Recently, two events took place in China under the auspices of the Bishops' Conference of the Catholic Church in China (BCCCC) and Chinese Catholic Patriotic Association (CCPA) that reflect the policy of harmony and cooperation between the Church and the Party in China known as “Sinicization.”
On September 24, Catholics from two churches in Zibo city in Shandong province attended an event called “One Hundred Sermons.” In this event, speakers explained the instructions of President Xi on religious activities, the promotion of Sinicization in the Church, and how to adapt to the socialist society. News of this event was posted on the BCCCC website.
According to the official record, Bishop Joseph Yang Yongqiang, vice-chairman of the BCCCC, delivered the opening address, and some 30 clergy and other members of the church attended.
Father Wang Yutong, deputy director and secretary-general of the Zibo Catholic Patriotic Association, made a presentation entitled "Personal Experience of the Sinicization of the Church” based on his 30 years of experience in parish management, evangelism and daily activities through the association.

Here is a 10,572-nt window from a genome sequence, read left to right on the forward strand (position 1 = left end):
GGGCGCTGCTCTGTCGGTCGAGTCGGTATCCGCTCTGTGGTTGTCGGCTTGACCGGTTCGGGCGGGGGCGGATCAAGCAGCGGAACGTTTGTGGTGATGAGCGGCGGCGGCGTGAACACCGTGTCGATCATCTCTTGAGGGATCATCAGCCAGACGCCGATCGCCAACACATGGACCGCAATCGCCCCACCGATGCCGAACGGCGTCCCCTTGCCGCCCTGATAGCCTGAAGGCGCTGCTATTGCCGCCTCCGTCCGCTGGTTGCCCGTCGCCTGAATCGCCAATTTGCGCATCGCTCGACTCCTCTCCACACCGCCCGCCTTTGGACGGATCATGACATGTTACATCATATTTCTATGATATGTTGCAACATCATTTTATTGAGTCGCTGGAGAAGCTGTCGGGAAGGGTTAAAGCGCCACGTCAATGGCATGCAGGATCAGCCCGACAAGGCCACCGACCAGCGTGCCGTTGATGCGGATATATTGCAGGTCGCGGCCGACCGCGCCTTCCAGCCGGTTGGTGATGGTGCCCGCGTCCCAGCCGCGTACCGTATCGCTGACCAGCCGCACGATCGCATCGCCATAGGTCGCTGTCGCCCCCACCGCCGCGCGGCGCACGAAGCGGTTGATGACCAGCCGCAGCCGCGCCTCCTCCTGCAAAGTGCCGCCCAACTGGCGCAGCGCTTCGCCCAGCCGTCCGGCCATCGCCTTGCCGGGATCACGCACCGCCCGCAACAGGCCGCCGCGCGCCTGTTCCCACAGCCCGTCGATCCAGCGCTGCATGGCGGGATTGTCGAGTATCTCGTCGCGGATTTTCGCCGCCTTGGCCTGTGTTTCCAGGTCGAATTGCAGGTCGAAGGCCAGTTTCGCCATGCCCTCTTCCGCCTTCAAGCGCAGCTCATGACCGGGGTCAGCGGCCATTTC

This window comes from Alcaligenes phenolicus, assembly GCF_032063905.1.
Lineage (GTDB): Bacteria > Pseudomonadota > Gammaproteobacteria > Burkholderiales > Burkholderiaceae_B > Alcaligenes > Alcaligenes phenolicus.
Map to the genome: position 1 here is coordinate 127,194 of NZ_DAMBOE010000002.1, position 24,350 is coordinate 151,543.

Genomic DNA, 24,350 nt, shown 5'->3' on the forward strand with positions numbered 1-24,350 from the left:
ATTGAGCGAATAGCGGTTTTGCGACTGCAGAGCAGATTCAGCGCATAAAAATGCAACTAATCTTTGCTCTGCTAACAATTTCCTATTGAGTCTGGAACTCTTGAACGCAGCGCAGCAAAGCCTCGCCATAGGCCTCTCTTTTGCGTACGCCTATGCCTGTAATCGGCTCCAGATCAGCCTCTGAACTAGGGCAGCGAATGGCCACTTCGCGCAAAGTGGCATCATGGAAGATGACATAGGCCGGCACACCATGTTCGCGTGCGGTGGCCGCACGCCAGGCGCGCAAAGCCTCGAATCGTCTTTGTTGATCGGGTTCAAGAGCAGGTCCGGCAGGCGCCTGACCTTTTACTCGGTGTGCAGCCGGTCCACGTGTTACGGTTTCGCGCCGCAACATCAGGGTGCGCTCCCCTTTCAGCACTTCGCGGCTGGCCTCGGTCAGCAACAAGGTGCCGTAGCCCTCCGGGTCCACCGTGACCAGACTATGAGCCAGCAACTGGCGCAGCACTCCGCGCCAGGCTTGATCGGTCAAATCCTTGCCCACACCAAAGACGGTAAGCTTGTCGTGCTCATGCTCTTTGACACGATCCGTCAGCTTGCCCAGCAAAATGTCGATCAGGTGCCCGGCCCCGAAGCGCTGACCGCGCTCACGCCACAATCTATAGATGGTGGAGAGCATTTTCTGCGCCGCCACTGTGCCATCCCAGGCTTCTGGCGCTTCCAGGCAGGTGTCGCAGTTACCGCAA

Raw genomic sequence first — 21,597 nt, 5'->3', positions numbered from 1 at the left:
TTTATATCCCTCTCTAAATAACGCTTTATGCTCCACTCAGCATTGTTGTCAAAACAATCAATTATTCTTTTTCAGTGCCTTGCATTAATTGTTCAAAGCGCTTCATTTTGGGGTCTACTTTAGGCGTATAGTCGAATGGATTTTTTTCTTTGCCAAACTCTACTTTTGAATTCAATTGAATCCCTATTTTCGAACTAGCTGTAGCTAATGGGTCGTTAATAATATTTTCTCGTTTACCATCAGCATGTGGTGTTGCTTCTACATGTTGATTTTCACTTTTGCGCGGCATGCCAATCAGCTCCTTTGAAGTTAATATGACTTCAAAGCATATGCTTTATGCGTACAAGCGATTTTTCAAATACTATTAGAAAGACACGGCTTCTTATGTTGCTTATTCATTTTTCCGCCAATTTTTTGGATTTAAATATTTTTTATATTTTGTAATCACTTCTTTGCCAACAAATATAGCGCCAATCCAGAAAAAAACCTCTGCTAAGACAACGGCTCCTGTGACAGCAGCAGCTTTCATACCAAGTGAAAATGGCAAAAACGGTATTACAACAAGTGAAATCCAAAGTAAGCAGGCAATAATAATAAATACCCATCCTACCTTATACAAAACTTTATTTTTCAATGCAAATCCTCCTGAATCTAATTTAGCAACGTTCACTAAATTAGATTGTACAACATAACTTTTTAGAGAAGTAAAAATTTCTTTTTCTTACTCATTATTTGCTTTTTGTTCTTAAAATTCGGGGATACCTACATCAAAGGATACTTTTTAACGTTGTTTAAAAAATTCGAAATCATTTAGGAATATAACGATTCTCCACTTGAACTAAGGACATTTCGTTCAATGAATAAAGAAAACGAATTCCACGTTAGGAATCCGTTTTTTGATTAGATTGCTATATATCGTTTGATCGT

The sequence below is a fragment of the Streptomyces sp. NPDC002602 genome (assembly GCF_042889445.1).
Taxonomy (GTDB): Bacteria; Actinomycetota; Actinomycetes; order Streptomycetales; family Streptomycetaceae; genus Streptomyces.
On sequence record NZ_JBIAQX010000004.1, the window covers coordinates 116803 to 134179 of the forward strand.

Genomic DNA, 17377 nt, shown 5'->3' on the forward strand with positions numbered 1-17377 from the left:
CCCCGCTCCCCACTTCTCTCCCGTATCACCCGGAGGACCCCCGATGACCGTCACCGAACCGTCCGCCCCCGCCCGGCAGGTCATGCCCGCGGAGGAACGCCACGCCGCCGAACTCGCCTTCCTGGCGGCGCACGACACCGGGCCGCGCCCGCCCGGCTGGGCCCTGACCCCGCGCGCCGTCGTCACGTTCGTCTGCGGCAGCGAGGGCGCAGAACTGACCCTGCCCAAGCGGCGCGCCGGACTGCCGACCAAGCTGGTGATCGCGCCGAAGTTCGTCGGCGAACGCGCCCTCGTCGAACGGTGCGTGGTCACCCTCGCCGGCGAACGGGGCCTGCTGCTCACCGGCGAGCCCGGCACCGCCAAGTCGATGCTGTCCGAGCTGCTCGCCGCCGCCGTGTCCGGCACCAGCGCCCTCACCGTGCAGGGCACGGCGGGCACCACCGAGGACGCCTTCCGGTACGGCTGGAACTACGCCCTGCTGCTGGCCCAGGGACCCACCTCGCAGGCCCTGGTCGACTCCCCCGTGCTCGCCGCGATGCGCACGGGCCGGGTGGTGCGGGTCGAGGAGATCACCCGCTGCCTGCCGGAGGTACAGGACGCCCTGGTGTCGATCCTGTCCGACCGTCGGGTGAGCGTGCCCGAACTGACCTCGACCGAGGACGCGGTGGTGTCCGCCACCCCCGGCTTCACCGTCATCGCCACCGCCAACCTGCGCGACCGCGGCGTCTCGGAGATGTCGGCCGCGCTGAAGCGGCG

The priest concluded his speech by calling for Chinese Catholicism to carry on the legacies of pioneering leaders like Bishop Zong Huaide and follow the principles of “one direction, one road, one flag” — to adhere to the Sinicization of religion, the path of independence and a self-run church, and the flag of patriotism and love for religion. (There were, in fact, two Chinese bishops named Zong Huaide. It is unclear from the current report which Bishop Zong was being cited.)
Later in the month, from September 27 to 29, 18 prominent representatives of the Chinese Catholic Patriotic Association, visited Xibaipo village, a prominent communist revolutionary site in Shijiazhuang (Hebei province).
Broadly speaking, “Sinicization” can refer to the adaptation of Catholic practice to Chinese culture. However, under the current regime in China, it refers to a specific policy carried out under the direction of the United Front, a branch of the Chinese Communist Party. During the recent conference of the USCCA this past August, a panel explored the dimensions of this policy and its implications for Christians living in China. View the conference panels here >